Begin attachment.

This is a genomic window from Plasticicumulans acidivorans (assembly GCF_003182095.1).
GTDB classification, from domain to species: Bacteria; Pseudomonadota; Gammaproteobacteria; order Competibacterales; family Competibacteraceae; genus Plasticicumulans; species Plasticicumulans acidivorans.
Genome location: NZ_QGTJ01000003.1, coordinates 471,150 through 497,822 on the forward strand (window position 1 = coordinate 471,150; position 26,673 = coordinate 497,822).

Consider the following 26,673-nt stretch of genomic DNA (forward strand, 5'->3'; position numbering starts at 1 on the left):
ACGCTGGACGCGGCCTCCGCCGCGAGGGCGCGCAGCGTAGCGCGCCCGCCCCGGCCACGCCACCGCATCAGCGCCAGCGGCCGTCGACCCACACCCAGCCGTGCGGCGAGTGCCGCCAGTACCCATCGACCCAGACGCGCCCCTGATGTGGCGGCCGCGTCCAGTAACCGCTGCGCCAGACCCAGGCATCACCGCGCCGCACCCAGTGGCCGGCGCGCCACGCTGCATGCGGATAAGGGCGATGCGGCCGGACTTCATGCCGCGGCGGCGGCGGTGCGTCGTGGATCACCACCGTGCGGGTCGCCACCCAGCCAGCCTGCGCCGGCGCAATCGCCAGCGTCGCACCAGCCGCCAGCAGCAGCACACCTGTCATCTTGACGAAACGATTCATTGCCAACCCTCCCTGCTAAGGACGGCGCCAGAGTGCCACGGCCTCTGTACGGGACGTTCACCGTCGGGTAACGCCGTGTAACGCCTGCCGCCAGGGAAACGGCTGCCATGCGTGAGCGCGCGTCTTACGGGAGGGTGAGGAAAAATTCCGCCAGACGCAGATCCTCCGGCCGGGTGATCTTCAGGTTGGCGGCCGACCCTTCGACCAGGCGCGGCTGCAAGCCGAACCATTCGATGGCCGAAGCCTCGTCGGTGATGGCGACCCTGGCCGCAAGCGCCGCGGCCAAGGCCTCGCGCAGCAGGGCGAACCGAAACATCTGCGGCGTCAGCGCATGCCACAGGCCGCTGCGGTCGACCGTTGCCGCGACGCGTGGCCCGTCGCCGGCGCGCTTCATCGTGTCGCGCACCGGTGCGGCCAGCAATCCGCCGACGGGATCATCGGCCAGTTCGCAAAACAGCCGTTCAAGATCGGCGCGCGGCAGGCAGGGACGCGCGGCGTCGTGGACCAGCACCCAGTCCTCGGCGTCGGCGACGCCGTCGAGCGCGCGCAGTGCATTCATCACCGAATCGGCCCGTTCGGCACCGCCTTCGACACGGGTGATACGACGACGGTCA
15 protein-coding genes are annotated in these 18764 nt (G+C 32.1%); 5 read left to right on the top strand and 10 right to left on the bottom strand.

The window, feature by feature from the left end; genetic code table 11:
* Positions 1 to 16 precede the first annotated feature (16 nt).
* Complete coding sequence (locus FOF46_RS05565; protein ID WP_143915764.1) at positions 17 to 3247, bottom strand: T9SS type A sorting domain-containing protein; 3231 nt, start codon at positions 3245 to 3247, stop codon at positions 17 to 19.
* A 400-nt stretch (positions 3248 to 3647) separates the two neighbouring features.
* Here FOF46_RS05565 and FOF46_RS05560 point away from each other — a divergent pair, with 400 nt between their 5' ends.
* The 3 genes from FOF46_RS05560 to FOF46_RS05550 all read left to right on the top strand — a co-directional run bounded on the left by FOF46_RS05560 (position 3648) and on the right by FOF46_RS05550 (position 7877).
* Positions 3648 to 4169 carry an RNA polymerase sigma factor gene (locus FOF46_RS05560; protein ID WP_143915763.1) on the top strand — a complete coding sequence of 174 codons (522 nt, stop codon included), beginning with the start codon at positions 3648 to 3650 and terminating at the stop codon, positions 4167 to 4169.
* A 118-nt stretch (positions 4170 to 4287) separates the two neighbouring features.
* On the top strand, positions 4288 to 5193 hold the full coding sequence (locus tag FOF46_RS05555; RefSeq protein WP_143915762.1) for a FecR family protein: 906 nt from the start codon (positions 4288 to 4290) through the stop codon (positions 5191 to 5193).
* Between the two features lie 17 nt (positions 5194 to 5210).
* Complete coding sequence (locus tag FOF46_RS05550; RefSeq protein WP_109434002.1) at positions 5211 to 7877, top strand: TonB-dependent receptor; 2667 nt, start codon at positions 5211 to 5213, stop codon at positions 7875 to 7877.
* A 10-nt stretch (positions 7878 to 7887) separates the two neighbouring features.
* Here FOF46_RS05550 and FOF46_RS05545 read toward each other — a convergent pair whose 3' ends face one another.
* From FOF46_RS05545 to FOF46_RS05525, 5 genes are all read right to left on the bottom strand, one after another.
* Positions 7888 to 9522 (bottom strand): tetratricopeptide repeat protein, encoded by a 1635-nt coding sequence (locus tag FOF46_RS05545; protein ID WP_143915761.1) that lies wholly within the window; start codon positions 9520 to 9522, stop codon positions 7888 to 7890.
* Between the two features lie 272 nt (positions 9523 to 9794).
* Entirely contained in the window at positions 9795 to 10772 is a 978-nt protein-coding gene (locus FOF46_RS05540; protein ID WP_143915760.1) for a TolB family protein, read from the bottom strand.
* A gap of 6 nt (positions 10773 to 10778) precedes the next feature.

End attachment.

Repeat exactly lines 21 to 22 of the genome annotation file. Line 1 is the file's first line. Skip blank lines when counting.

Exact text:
* Positions 7888 to 9522 (bottom strand): tetratricopeptide repeat protein, encoded by a 1635-nt coding sequence (locus tag FOF46_RS05545; protein ID WP_143915761.1) that lies wholly within the window; start codon positions 9520 to 9522, stop codon positions 7888 to 7890.
* Between the two features lie 272 nt (positions 9523 to 9794).